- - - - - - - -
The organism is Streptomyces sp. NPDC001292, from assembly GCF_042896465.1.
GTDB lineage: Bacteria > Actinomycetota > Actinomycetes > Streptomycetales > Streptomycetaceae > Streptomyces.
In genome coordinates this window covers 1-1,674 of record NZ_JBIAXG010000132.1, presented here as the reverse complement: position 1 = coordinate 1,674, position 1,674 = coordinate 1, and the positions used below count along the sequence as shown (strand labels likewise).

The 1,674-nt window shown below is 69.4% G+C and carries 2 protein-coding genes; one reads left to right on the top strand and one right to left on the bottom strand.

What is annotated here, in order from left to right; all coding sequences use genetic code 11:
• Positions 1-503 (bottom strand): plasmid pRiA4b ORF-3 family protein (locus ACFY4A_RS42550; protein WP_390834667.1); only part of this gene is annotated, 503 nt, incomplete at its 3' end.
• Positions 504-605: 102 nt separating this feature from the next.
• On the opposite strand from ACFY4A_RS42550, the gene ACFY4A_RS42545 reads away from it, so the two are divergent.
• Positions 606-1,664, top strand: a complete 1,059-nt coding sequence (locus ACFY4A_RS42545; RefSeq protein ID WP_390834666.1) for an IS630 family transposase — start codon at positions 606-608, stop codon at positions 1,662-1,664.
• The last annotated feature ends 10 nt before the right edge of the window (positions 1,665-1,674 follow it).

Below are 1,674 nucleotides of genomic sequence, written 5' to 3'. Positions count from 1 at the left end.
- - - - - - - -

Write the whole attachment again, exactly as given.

The organism is Streptomyces sp. NPDC001292, from assembly GCF_042896465.1.
GTDB lineage: Bacteria > Actinomycetota > Actinomycetes > Streptomycetales > Streptomycetaceae > Streptomyces.
In genome coordinates this window covers 1-1,674 of record NZ_JBIAXG010000132.1, presented here as the reverse complement: position 1 = coordinate 1,674, position 1,674 = coordinate 1, and the positions used below count along the sequence as shown (strand labels likewise).

The 1,674-nt window shown below is 69.4% G+C and carries 2 protein-coding genes; one reads left to right on the top strand and one right to left on the bottom strand.

What is annotated here, in order from left to right; all coding sequences use genetic code 11:
• Positions 1-503 (bottom strand): plasmid pRiA4b ORF-3 family protein (locus ACFY4A_RS42550; protein WP_390834667.1); only part of this gene is annotated, 503 nt, incomplete at its 3' end.
• Positions 504-605: 102 nt separating this feature from the next.
• On the opposite strand from ACFY4A_RS42550, the gene ACFY4A_RS42545 reads away from it, so the two are divergent.
• Positions 606-1,664, top strand: a complete 1,059-nt coding sequence (locus ACFY4A_RS42545; RefSeq protein ID WP_390834666.1) for an IS630 family transposase — start codon at positions 606-608, stop codon at positions 1,662-1,664.
• The last annotated feature ends 10 nt before the right edge of the window (positions 1,665-1,674 follow it).

Below are 1,674 nucleotides of genomic sequence, written 5' to 3'. Positions count from 1 at the left end.